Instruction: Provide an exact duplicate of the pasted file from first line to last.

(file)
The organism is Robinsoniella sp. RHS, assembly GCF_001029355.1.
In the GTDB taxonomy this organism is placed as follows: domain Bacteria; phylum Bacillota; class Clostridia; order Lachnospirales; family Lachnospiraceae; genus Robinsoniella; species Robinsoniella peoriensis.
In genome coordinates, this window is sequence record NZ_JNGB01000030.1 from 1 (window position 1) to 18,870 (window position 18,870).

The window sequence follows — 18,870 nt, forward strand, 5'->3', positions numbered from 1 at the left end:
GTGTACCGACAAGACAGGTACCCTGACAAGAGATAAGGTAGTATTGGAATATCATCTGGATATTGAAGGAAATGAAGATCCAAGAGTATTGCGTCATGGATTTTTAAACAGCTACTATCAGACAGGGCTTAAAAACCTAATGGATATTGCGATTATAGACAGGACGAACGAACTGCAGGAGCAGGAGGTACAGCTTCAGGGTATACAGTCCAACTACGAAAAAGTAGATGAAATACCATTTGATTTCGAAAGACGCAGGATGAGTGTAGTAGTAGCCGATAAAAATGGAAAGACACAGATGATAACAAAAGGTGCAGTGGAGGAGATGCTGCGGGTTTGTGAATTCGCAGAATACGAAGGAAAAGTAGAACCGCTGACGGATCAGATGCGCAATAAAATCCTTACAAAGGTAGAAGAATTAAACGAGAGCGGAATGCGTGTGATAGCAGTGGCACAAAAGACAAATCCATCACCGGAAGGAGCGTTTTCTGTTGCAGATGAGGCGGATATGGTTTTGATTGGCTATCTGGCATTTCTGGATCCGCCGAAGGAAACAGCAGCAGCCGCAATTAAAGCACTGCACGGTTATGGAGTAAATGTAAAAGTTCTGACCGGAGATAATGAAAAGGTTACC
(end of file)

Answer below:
The organism is Robinsoniella sp. RHS, assembly GCF_001029355.1.
In the GTDB taxonomy this organism is placed as follows: domain Bacteria; phylum Bacillota; class Clostridia; order Lachnospirales; family Lachnospiraceae; genus Robinsoniella; species Robinsoniella peoriensis.
In genome coordinates, this window is sequence record NZ_JNGB01000030.1 from 1 (window position 1) to 18,870 (window position 18,870).

The window sequence follows — 18,870 nt, forward strand, 5'->3', positions numbered from 1 at the left end:
GTGTACCGACAAGACAGGTACCCTGACAAGAGATAAGGTAGTATTGGAATATCATCTGGATATTGAAGGAAATGAAGATCCAAGAGTATTGCGTCATGGATTTTTAAACAGCTACTATCAGACAGGGCTTAAAAACCTAATGGATATTGCGATTATAGACAGGACGAACGAACTGCAGGAGCAGGAGGTACAGCTTCAGGGTATACAGTCCAACTACGAAAAAGTAGATGAAATACCATTTGATTTCGAAAGACGCAGGATGAGTGTAGTAGTAGCCGATAAAAATGGAAAGACACAGATGATAACAAAAGGTGCAGTGGAGGAGATGCTGCGGGTTTGTGAATTCGCAGAATACGAAGGAAAAGTAGAACCGCTGACGGATCAGATGCGCAATAAAATCCTTACAAAGGTAGAAGAATTAAACGAGAGCGGAATGCGTGTGATAGCAGTGGCACAAAAGACAAATCCATCACCGGAAGGAGCGTTTTCTGTTGCAGATGAGGCGGATATGGTTTTGATTGGCTATCTGGCATTTCTGGATCCGCCGAAGGAAACAGCAGCAGCCGCAATTAAAGCACTGCACGGTTATGGAGTAAATGTAAAAGTTCTGACCGGAGATAATGAAAAGGTTACC